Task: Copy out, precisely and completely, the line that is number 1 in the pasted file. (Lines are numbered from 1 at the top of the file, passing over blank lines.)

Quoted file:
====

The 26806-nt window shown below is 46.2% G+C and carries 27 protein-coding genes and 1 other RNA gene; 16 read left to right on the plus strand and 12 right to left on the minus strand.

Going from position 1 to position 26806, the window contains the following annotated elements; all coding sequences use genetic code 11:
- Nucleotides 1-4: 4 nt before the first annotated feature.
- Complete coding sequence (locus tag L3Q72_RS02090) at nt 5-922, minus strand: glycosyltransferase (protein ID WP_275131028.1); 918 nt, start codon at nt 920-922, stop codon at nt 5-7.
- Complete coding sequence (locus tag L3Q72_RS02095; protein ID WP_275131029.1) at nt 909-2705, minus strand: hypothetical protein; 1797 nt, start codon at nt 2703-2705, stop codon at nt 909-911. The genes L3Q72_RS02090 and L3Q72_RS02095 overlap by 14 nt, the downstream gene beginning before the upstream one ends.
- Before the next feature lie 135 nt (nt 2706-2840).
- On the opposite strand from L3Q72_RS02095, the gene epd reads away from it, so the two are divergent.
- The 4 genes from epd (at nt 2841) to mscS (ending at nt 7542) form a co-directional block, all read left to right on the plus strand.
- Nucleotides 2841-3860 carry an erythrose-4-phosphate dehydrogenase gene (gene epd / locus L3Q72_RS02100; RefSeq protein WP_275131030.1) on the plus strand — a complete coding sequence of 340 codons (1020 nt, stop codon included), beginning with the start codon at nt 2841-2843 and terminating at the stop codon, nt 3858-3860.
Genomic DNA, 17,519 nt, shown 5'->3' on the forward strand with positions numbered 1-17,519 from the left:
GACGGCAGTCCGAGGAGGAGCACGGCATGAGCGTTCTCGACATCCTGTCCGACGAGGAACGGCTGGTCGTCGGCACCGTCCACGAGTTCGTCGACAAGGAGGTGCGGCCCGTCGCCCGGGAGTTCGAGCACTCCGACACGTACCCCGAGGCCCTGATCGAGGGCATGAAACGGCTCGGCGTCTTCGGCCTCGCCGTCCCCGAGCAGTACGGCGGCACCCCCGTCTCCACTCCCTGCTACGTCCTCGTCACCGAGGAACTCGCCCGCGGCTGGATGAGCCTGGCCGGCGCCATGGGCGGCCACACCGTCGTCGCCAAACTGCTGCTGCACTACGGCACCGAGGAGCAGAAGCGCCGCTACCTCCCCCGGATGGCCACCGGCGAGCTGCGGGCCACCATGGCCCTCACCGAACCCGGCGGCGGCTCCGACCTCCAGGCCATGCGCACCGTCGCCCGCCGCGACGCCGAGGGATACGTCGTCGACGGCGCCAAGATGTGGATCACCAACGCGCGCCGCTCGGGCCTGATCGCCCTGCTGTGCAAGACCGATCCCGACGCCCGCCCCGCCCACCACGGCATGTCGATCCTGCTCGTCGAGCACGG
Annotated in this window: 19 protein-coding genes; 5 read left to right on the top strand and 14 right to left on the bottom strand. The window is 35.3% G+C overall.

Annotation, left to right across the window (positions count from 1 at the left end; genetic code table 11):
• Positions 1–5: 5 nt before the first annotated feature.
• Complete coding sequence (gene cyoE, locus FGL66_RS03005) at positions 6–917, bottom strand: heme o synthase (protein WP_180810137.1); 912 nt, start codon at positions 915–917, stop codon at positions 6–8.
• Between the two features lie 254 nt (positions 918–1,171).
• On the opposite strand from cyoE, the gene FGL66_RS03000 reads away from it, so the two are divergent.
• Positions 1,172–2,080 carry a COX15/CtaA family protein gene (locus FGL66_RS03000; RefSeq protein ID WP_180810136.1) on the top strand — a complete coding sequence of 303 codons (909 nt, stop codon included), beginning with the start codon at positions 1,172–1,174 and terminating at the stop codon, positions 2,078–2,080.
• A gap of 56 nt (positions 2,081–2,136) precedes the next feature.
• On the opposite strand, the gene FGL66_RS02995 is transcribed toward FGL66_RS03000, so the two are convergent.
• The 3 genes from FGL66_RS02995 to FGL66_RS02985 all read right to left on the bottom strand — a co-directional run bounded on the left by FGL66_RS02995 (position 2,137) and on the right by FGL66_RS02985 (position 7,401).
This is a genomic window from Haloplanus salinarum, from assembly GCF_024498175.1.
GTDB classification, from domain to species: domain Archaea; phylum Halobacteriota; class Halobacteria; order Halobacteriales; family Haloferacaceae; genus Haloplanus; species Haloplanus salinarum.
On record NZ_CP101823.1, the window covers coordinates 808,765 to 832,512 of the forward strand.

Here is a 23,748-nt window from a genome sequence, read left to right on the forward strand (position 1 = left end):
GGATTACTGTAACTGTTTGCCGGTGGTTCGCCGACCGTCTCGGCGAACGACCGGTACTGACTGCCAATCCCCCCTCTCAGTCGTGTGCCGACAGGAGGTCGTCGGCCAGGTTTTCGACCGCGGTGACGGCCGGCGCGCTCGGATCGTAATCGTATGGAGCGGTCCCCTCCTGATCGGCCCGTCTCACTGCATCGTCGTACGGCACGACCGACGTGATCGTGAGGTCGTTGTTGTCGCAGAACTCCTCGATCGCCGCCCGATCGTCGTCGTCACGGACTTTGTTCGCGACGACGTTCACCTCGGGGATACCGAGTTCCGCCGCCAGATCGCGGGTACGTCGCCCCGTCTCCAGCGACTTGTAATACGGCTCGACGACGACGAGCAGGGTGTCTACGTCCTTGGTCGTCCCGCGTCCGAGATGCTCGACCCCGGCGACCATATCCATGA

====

The 26806-nt window shown below is 46.2% G+C and carries 27 protein-coding genes and 1 other RNA gene; 16 read left to right on the plus strand and 12 right to left on the minus strand.